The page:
Lamb – the Other (Sustainable) Red Meat
If you are of Middle Eastern descent, chances are you have had lamb at a family or holiday gathering. The French and other Europeans often love lamb as well, and for many cultures lamb is a timeless dish. In the USA and parts of Asia, however, lamb is often avoided. Several reasons exist: the flavor is “gamey” (which I interpret as having flavor), and of course the image of eating a young animal is offensive to many. When I lived in Korea, the mention of yang-go-gi elicited gasps of horror from the thought of consuming a young animal. Even some meatpacking workers I interviewed long ago in Baltimore expressed their sadness at the thought of lamb. One burly retired worker told me . . . “I had no problems working in the slaughterhouse . . . but when it came to lamb, I hated the job . . . because they CRIED.” Lamb in the USA is often misunderstood. It is a delicate yet flavorful meat, yet has often been overcooked and lathered with mint jelly. This meat deserves a second look; for carnivores and omnivores who will not go vegetarian but are bothered by the meatpacking industry, there are several reasons to shun the cow and go for the woolly lamb:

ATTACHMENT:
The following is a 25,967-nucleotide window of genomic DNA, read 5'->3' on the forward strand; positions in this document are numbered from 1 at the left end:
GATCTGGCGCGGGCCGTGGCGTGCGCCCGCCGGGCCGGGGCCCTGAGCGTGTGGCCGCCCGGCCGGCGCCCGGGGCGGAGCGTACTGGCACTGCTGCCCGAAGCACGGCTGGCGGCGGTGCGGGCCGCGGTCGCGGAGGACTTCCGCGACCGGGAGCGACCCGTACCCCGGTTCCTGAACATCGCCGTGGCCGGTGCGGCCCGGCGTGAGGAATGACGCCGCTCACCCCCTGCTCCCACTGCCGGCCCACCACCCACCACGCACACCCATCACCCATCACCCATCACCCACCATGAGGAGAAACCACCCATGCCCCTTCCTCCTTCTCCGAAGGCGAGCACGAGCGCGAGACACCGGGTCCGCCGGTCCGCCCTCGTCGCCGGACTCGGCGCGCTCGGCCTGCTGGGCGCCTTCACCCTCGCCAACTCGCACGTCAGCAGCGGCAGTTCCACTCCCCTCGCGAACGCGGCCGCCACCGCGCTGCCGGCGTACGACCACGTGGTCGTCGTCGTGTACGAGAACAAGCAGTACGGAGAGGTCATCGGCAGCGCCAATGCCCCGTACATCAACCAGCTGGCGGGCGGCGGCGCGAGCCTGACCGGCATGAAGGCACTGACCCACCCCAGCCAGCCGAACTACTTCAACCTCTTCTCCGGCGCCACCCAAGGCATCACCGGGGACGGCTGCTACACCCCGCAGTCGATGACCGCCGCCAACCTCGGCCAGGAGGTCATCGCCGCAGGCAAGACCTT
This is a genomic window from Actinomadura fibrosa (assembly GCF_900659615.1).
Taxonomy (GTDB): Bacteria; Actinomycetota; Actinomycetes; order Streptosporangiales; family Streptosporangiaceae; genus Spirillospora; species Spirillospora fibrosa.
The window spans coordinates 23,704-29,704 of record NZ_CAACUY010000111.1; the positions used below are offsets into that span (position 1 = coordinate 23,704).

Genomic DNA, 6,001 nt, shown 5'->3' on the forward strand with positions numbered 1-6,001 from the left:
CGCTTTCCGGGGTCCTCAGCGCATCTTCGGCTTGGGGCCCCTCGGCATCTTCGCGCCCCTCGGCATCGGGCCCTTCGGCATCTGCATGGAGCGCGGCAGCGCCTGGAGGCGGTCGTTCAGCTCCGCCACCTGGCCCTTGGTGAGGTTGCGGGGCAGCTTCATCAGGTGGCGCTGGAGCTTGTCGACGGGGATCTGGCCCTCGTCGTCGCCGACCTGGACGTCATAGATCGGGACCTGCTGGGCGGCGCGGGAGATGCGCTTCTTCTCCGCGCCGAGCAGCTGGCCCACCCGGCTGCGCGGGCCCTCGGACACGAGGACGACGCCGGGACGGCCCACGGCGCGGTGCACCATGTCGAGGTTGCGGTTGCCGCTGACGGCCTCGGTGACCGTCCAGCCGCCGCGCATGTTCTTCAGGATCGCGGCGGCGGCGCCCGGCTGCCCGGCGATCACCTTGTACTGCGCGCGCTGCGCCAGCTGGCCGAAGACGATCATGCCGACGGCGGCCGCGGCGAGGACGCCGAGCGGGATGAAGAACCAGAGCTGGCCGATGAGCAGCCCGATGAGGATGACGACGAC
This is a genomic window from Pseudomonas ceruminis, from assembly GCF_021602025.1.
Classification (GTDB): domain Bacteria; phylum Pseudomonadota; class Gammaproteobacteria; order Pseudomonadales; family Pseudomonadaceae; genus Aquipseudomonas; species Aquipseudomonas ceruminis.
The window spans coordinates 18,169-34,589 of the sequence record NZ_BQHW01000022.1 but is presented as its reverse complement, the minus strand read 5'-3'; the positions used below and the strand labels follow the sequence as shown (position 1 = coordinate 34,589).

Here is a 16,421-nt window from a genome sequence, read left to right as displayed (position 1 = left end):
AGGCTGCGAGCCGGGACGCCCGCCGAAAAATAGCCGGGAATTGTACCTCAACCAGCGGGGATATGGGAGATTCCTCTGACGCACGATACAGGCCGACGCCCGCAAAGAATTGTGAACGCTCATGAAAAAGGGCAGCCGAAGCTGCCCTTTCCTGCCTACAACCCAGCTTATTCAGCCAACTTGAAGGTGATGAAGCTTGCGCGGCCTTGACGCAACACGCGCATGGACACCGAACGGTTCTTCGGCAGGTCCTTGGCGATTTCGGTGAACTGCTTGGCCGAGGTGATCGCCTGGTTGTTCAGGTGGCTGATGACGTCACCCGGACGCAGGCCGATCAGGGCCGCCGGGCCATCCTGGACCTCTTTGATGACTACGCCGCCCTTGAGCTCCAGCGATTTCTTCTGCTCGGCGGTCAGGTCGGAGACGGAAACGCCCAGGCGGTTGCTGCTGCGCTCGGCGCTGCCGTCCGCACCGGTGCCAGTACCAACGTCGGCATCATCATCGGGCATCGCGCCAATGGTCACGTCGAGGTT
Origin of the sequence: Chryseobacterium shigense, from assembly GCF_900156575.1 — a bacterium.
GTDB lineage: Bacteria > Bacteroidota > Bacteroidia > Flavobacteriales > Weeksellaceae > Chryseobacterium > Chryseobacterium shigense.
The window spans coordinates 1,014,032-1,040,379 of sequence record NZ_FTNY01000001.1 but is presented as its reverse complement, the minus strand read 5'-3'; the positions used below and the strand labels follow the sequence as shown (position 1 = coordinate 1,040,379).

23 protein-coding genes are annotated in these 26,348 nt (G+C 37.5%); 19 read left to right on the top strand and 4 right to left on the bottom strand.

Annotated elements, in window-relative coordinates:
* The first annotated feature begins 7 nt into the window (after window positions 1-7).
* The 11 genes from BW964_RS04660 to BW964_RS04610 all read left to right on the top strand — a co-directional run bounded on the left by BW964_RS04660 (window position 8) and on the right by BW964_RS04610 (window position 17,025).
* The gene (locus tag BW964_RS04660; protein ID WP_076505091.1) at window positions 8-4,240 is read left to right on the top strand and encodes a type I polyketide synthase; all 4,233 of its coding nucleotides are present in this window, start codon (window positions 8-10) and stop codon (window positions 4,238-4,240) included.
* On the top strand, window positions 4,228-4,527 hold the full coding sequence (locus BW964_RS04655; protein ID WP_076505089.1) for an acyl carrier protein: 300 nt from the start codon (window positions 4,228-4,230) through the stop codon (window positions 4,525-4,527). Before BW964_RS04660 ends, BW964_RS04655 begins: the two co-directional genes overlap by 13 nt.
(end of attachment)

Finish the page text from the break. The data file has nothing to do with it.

- Lamb is raised on pastureland, hence they graze on grass--a much better alternative than corn-fed livestock.
- Since many Americans avoid lamb, you are not part of the Big Meat cycle. Most lamb is grown by smaller producers, so you are supporting small family farmers and ranchers. With a small demand comes reduced land, water, and the nasty effects that often pair with cattle and poultry production.
- Lamb is relatively low in fat and high in zinc and iron.
- If you avoid imported lamb from New Zealand and Australia, chances are you enjoying a local food while reducing that dreaded carbon footprint.
- Most lamb is raised without chemicals or antibiotics--just check with your butcher to make sure.
- Many supermarkets only carry a small offering of lamb, so you need to visit a specialized butcher--and in the end, you are supporting small local businesses.